The marketing and sales process features and functions are very easy to match to yours. The sales process functions use milestones (stages), and each milestone can have steps within it. This means you can get as detailed as you want, or stay as high-level as you want. These process functions can probably also be used for project management.
The sales process can include a marketing milestone. Hooray! (It can include more than one marketing milestone but that may not be advisable.)
You can also set up and/or track the duration of milestones or steps within the sales process. When used over time this will reveal the length of your sales cycle. How cool is that?
You can add sales information per dollar amount, as well as per product/service. Using the latter means you can see where those dollars and units originated, e.g., dollars from speaking, dollars from training, and dollars from writing.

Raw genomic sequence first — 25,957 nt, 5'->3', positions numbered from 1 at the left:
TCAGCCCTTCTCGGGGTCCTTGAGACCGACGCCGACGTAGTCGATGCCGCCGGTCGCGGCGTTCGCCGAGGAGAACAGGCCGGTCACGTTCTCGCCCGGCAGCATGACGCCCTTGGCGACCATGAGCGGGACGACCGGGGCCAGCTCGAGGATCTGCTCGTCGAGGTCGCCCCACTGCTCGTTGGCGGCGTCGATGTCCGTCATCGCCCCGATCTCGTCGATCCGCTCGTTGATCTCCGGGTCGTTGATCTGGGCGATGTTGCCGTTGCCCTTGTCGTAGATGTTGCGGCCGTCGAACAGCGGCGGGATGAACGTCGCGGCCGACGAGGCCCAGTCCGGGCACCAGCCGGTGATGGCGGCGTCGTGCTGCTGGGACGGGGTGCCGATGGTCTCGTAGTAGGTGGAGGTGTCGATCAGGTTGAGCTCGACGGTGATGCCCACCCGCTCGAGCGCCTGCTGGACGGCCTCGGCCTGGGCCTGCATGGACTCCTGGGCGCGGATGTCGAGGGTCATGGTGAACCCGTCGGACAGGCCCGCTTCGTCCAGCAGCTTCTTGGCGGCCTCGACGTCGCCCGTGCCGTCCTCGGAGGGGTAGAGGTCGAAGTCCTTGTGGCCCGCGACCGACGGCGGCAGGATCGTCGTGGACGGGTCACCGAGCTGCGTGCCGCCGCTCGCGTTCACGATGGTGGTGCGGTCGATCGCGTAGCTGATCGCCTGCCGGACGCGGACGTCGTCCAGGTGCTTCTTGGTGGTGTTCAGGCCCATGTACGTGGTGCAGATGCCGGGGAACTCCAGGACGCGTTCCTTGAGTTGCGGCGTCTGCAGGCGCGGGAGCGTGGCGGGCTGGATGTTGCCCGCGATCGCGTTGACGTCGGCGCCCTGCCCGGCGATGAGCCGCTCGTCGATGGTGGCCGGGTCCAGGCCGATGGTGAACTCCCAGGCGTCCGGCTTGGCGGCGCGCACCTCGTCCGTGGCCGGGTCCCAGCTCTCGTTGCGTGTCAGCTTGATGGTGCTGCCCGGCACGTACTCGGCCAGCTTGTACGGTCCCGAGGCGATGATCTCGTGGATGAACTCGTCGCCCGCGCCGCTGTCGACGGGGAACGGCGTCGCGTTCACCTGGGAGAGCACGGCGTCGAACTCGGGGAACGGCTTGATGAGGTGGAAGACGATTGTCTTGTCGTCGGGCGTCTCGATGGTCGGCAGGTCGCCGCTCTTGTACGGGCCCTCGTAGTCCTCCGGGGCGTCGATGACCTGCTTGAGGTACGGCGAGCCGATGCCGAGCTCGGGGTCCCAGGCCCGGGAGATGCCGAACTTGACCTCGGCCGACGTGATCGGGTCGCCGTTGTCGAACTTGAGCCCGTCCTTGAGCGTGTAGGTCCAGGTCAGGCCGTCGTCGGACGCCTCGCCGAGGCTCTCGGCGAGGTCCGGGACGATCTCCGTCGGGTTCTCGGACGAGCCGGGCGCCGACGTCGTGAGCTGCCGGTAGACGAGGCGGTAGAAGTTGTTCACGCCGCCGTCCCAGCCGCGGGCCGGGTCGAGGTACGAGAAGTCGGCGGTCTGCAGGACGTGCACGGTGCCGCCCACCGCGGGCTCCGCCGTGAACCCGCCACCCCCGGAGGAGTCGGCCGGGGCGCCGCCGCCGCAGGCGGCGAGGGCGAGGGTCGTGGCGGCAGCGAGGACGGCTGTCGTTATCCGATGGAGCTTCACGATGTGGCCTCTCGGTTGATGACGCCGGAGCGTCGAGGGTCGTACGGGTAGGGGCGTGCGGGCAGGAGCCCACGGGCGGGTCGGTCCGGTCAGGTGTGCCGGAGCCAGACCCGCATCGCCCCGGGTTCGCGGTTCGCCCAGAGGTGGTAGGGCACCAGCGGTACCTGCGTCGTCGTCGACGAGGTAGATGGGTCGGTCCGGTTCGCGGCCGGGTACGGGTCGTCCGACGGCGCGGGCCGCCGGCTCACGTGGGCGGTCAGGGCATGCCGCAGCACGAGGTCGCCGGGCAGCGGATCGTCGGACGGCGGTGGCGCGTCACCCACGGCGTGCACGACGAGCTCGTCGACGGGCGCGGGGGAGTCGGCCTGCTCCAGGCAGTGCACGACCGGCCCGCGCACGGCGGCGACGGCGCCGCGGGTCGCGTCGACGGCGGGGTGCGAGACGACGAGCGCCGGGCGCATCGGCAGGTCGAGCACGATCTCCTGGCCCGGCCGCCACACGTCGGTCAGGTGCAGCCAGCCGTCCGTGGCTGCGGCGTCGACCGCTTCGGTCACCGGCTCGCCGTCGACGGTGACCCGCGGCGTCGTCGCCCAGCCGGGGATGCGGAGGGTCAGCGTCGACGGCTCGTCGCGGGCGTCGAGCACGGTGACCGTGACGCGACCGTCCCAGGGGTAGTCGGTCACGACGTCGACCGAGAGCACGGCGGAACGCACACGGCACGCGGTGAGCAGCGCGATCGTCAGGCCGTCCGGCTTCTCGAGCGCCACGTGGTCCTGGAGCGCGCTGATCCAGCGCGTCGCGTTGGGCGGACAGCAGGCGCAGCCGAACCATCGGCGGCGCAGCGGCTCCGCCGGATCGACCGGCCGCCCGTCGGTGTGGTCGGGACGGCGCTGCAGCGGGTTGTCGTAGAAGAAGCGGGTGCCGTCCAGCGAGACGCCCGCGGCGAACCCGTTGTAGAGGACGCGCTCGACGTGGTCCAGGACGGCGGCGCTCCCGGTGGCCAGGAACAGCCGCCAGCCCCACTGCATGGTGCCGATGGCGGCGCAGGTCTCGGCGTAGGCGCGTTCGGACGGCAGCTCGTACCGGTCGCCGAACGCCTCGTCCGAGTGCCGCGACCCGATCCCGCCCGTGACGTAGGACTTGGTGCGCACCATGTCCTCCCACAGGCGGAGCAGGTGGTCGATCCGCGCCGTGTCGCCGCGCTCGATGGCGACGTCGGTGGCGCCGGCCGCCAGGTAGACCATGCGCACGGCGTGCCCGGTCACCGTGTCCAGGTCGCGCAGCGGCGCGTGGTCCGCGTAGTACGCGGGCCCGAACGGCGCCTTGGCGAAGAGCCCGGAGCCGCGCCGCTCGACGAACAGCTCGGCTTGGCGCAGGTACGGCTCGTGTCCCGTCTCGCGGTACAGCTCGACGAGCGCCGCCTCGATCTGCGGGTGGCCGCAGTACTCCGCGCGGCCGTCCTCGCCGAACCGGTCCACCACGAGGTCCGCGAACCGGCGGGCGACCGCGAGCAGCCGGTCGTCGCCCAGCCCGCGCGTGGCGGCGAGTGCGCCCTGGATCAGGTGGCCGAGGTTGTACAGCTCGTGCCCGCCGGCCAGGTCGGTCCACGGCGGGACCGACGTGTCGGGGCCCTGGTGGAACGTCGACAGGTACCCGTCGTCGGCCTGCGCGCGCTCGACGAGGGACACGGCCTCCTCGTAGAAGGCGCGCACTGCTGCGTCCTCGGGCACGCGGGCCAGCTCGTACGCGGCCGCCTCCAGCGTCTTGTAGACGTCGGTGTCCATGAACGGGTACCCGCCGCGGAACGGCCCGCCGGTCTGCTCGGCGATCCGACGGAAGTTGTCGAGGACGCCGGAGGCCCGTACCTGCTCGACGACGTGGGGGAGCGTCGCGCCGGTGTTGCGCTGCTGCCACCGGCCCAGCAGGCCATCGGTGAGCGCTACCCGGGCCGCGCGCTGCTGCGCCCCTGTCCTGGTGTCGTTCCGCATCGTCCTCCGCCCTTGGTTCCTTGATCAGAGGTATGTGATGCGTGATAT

You can use a realistic prospect rating!
I am absolutely thrilled at this CRM’s functions on this point because you can use the Savage and Greene rating system.
My first attempt was to use the unlimited custom fields for leads. After customizing the fields, I created reports showing the rating fields (by choosing which columns showing in the report). This worked okay. However, after describing the rating system to Eduardo, my Nutshell demo guy, he suggested using Tags. This works even better because you can see which rating factors apply to the rating itself.
Using tags: The example below shows a lead for ABC Bank. ABC Bank’s CEO is Sam Spade. (There is probably a way to change the “Lead – 1001” to something else but I didn’t do that.)
This lead is a repeat client, a description easily added to the lead view itself (saving you from having to determine such designations in advance).
See the tags? (See “Tags” below the green circle. Tags run to the right of that.) These show which rating factors are in play. The factors for this prospect are: They have and see needs, wants, etc. I’m talking to everyone involved in the decision and I know what their decision process is, they place a high priority on meeting the wants/needs related to my services, and there is one negative factor.